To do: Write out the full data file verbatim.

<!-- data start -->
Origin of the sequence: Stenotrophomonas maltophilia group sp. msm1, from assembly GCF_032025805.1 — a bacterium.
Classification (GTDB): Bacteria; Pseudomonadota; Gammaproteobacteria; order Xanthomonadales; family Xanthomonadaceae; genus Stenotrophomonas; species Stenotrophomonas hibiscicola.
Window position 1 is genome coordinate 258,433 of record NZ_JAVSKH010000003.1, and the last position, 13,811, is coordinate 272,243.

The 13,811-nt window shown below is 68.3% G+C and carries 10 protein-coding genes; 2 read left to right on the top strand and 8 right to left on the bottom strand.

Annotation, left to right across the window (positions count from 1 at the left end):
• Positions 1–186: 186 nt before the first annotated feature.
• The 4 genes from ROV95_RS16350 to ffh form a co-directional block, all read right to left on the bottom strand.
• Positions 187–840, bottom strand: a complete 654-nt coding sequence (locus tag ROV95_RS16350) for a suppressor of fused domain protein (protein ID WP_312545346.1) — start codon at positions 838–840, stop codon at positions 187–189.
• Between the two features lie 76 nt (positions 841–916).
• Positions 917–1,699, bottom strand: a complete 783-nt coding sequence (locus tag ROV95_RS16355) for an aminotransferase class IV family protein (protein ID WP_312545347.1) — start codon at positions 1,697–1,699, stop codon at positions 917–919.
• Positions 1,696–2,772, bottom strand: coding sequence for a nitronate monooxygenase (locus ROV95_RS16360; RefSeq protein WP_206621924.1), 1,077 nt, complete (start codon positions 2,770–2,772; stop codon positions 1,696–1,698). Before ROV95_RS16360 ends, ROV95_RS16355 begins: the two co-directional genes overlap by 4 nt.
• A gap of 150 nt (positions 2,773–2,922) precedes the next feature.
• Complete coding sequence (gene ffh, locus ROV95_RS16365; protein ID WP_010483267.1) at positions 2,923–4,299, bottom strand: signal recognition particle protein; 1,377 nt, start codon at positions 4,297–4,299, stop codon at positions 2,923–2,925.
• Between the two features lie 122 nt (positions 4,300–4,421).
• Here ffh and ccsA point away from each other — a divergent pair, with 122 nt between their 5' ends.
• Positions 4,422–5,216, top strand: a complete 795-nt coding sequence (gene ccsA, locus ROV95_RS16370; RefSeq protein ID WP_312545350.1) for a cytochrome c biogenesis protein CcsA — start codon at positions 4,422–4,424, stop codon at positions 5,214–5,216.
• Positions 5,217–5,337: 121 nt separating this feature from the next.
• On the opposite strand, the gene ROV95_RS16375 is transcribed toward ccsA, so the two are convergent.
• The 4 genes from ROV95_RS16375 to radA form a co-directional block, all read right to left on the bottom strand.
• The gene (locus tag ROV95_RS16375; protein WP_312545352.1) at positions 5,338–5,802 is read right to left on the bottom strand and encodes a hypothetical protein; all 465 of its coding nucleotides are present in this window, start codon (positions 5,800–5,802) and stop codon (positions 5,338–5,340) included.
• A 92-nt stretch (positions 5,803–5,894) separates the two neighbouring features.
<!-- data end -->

Origin of the sequence: Stenotrophomonas maltophilia group sp. msm1, from assembly GCF_032025805.1 — a bacterium.
Classification (GTDB): Bacteria; Pseudomonadota; Gammaproteobacteria; order Xanthomonadales; family Xanthomonadaceae; genus Stenotrophomonas; species Stenotrophomonas hibiscicola.
Window position 1 is genome coordinate 258,433 of record NZ_JAVSKH010000003.1, and the last position, 13,811, is coordinate 272,243.

The 13,811-nt window shown below is 68.3% G+C and carries 10 protein-coding genes; 2 read left to right on the top strand and 8 right to left on the bottom strand.

Annotation, left to right across the window (positions count from 1 at the left end):
• Positions 1–186: 186 nt before the first annotated feature.
• The 4 genes from ROV95_RS16350 to ffh form a co-directional block, all read right to left on the bottom strand.
• Positions 187–840, bottom strand: a complete 654-nt coding sequence (locus tag ROV95_RS16350) for a suppressor of fused domain protein (protein ID WP_312545346.1) — start codon at positions 838–840, stop codon at positions 187–189.
• Between the two features lie 76 nt (positions 841–916).
• Positions 917–1,699, bottom strand: a complete 783-nt coding sequence (locus tag ROV95_RS16355) for an aminotransferase class IV family protein (protein ID WP_312545347.1) — start codon at positions 1,697–1,699, stop codon at positions 917–919.
• Positions 1,696–2,772, bottom strand: coding sequence for a nitronate monooxygenase (locus ROV95_RS16360; RefSeq protein WP_206621924.1), 1,077 nt, complete (start codon positions 2,770–2,772; stop codon positions 1,696–1,698). Before ROV95_RS16360 ends, ROV95_RS16355 begins: the two co-directional genes overlap by 4 nt.
• A gap of 150 nt (positions 2,773–2,922) precedes the next feature.
• Complete coding sequence (gene ffh, locus ROV95_RS16365; protein ID WP_010483267.1) at positions 2,923–4,299, bottom strand: signal recognition particle protein; 1,377 nt, start codon at positions 4,297–4,299, stop codon at positions 2,923–2,925.
• Between the two features lie 122 nt (positions 4,300–4,421).
• Here ffh and ccsA point away from each other — a divergent pair, with 122 nt between their 5' ends.
• Positions 4,422–5,216, top strand: a complete 795-nt coding sequence (gene ccsA, locus ROV95_RS16370; RefSeq protein ID WP_312545350.1) for a cytochrome c biogenesis protein CcsA — start codon at positions 4,422–4,424, stop codon at positions 5,214–5,216.
• Positions 5,217–5,337: 121 nt separating this feature from the next.
• On the opposite strand, the gene ROV95_RS16375 is transcribed toward ccsA, so the two are convergent.
• The 4 genes from ROV95_RS16375 to radA form a co-directional block, all read right to left on the bottom strand.
• The gene (locus tag ROV95_RS16375; protein WP_312545352.1) at positions 5,338–5,802 is read right to left on the bottom strand and encodes a hypothetical protein; all 465 of its coding nucleotides are present in this window, start codon (positions 5,800–5,802) and stop codon (positions 5,338–5,340) included.
• A 92-nt stretch (positions 5,803–5,894) separates the two neighbouring features.